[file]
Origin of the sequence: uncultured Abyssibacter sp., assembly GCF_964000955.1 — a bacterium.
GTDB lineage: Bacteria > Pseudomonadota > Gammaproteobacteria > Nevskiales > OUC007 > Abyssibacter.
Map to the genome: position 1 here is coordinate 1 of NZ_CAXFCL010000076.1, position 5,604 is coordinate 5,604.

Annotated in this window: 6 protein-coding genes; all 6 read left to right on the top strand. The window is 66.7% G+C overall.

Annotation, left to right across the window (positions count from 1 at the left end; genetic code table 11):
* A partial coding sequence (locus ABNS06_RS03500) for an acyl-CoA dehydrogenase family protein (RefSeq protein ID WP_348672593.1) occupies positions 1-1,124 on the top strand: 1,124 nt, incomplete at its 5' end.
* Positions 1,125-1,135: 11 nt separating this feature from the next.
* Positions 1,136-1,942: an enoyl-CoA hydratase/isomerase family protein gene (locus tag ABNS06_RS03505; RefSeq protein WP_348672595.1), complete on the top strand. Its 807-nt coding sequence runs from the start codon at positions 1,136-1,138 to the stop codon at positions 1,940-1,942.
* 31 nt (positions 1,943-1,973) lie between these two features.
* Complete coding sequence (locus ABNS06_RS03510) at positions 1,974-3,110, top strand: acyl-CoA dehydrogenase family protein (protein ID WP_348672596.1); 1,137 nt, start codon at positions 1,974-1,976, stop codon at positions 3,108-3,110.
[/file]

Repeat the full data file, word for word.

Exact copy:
Origin of the sequence: uncultured Abyssibacter sp., assembly GCF_964000955.1 — a bacterium.
GTDB lineage: Bacteria > Pseudomonadota > Gammaproteobacteria > Nevskiales > OUC007 > Abyssibacter.
Map to the genome: position 1 here is coordinate 1 of NZ_CAXFCL010000076.1, position 5,604 is coordinate 5,604.

Annotated in this window: 6 protein-coding genes; all 6 read left to right on the top strand. The window is 66.7% G+C overall.

Annotation, left to right across the window (positions count from 1 at the left end; genetic code table 11):
* A partial coding sequence (locus ABNS06_RS03500) for an acyl-CoA dehydrogenase family protein (RefSeq protein ID WP_348672593.1) occupies positions 1-1,124 on the top strand: 1,124 nt, incomplete at its 5' end.
* Positions 1,125-1,135: 11 nt separating this feature from the next.
* Positions 1,136-1,942: an enoyl-CoA hydratase/isomerase family protein gene (locus tag ABNS06_RS03505; RefSeq protein WP_348672595.1), complete on the top strand. Its 807-nt coding sequence runs from the start codon at positions 1,136-1,138 to the stop codon at positions 1,940-1,942.
* 31 nt (positions 1,943-1,973) lie between these two features.
* Complete coding sequence (locus ABNS06_RS03510) at positions 1,974-3,110, top strand: acyl-CoA dehydrogenase family protein (protein ID WP_348672596.1); 1,137 nt, start codon at positions 1,974-1,976, stop codon at positions 3,108-3,110.